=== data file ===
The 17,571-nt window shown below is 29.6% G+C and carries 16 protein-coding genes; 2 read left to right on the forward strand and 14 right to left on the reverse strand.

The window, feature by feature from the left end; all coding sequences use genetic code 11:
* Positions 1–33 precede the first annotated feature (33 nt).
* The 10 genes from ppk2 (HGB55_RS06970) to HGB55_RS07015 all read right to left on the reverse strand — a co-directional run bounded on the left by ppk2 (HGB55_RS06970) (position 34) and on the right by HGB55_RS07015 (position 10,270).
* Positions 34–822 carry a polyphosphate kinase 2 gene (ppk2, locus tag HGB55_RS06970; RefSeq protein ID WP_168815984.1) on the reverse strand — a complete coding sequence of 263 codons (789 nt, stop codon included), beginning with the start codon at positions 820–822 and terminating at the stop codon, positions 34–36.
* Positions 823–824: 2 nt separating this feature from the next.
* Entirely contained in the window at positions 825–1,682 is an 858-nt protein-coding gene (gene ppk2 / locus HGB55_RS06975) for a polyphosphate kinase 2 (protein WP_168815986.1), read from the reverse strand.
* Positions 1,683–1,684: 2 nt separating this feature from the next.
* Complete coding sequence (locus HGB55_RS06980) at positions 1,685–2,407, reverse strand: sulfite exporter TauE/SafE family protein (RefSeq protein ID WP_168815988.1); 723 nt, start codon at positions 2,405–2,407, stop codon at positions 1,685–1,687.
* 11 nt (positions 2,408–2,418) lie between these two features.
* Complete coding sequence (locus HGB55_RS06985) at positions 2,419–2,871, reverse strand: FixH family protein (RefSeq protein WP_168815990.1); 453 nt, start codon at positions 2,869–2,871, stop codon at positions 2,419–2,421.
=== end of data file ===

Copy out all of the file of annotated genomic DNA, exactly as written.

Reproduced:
The 17,571-nt window shown below is 29.6% G+C and carries 16 protein-coding genes; 2 read left to right on the forward strand and 14 right to left on the reverse strand.

The window, feature by feature from the left end; all coding sequences use genetic code 11:
* Positions 1–33 precede the first annotated feature (33 nt).
* The 10 genes from ppk2 (HGB55_RS06970) to HGB55_RS07015 all read right to left on the reverse strand — a co-directional run bounded on the left by ppk2 (HGB55_RS06970) (position 34) and on the right by HGB55_RS07015 (position 10,270).
* Positions 34–822 carry a polyphosphate kinase 2 gene (ppk2, locus tag HGB55_RS06970; RefSeq protein ID WP_168815984.1) on the reverse strand — a complete coding sequence of 263 codons (789 nt, stop codon included), beginning with the start codon at positions 820–822 and terminating at the stop codon, positions 34–36.
* Positions 823–824: 2 nt separating this feature from the next.
* Entirely contained in the window at positions 825–1,682 is an 858-nt protein-coding gene (gene ppk2 / locus HGB55_RS06975) for a polyphosphate kinase 2 (protein WP_168815986.1), read from the reverse strand.
* Positions 1,683–1,684: 2 nt separating this feature from the next.
* Complete coding sequence (locus HGB55_RS06980) at positions 1,685–2,407, reverse strand: sulfite exporter TauE/SafE family protein (RefSeq protein ID WP_168815988.1); 723 nt, start codon at positions 2,405–2,407, stop codon at positions 1,685–1,687.
* 11 nt (positions 2,408–2,418) lie between these two features.
* Complete coding sequence (locus HGB55_RS06985) at positions 2,419–2,871, reverse strand: FixH family protein (RefSeq protein WP_168815990.1); 453 nt, start codon at positions 2,869–2,871, stop codon at positions 2,419–2,421.